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Interest Only Mortgages - A Ticking Time Bomb?

It may pay to consider a remortgage or equity release


Do you have an interest-only mortgage? If so take heed, Citizens Advice1 has warned that interest-only mortgages are a “ticking time bomb” for almost one million homeowners in the UK who currently have one and may have no way of repaying the capital at the end of the term.

Selecting an interest-only mortgage allows borrowers to pay only the interest on their mortgage each month, meaning the capital amount owed is unchanged. A popular selection for many borrowers because the monthly payments are usually lower when compared with other types of mortgage, such as repayment, they typically enable people to borrow a larger sum, possibly to enable them to buy their dream home.

How do you plan to repay the capital?

Certain mortgage borrowers secured an interest-only mortgage loan before the stricter rules on mortgage eligibility came into force (April 2014 and subsequent rulings), many of whom failed to give proper consideration to how they would repay the capital amount at the end of the mortgage term, leaving them faced with the prospect of repossession or having to sell their property to repay the outstanding loan.

Citizens Advice estimate that 934,0001 owners do not have a plan in place to repay the capital and urge those affected to put in place plans now.

Problems are expected to intensify in 2017 when endowment mortgages sold in the 1990s reach their peak period of maturing. Regulators have told banks and building societies to write to their customers to warn them that they could be in financial danger.

Options to consider

If you have an interest-only mortgage and have any spare cash available, you can make a capital repayment to reduce the capital amount outstanding. You could also consider switching to a repayment mortgage instead and our specialist mortgage advisors across South Wales can help find you a suitable mortgage at a promotional rate. Whilst it would mean an increase in monthly payments, you would be paying off the outstanding capital. Those borrowers with a pension pot could consider using their 25% tax-free lump sum on retirement to pay down the debt. but we would urger you to seek independent pensions advice from our Pensions Advisors Swansea first.  It is important to consider your future financial needs, circumstances, affordability and objectives before making any decisions.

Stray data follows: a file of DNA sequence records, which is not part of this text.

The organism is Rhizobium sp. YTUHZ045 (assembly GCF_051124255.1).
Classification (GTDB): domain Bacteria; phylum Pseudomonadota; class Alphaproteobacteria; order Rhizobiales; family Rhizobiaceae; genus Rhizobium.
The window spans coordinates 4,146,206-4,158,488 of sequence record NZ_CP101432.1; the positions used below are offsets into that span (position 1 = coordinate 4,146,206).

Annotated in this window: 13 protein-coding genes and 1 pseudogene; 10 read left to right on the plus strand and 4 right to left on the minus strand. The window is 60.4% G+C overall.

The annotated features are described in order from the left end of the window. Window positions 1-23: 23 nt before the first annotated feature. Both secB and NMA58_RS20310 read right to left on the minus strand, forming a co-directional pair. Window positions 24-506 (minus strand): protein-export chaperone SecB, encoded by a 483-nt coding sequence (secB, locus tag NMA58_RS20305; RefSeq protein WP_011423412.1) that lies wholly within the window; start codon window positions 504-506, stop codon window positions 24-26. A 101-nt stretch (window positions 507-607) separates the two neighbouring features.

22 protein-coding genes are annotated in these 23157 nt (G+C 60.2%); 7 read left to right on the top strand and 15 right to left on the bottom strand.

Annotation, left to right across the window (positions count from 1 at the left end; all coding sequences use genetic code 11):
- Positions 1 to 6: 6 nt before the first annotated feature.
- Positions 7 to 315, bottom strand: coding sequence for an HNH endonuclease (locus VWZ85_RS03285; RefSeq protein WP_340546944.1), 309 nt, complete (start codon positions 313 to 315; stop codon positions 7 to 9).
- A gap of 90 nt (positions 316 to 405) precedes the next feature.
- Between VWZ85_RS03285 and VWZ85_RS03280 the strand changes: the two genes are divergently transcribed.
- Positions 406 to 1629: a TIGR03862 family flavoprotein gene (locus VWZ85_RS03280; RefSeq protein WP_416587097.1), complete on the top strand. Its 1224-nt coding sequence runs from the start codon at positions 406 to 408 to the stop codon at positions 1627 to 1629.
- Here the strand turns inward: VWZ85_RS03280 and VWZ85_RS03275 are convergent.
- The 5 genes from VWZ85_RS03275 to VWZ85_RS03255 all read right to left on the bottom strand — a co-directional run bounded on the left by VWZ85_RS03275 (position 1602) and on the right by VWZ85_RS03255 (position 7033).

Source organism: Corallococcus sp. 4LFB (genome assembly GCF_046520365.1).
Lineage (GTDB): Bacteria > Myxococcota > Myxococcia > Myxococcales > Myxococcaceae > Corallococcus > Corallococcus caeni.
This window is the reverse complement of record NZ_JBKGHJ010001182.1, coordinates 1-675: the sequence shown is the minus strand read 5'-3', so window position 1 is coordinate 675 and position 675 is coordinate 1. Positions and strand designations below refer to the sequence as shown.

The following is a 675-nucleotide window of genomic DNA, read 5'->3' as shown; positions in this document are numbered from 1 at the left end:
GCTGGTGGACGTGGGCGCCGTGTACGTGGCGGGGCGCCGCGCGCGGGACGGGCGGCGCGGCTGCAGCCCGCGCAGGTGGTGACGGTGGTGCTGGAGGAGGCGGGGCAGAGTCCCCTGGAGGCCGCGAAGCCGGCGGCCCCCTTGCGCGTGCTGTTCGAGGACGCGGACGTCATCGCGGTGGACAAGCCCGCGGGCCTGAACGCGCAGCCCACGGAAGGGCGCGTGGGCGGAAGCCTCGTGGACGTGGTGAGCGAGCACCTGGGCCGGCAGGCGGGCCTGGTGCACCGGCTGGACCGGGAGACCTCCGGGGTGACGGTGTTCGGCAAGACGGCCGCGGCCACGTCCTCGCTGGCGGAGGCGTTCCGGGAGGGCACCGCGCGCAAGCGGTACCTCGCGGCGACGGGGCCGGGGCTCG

Other solutions

Selling your home could release enough cash to repay your home mortgage if you have alternative accommodation. However, if you’d rather stay in your current home, then Equity Release might be a viable alternative, often involving a lifetime mortgage where you take out a loan secured on your home which doesn’t need to be repaid until you die or go into long-term care.

It is important to take professional advice now if you are affected by this issue. Please get in touch before this ticking time bomb goes off!

1 Citizens Advice, September 2015

Think carefully before securing other debts against your home. Your home or property may be repossessed if you do not keep up repayments on your mortgage. A fee may apply for mortgage advice and, if applicable, you must ask your adviser for details before making any decision relating to a new mortgage as the actual amount will depend on your personal circumstances, but the typical amount is 1% of the loan value (on a typical amount is 1% of the loan value (on a typical £100,000 mortgage, this would be £1,000).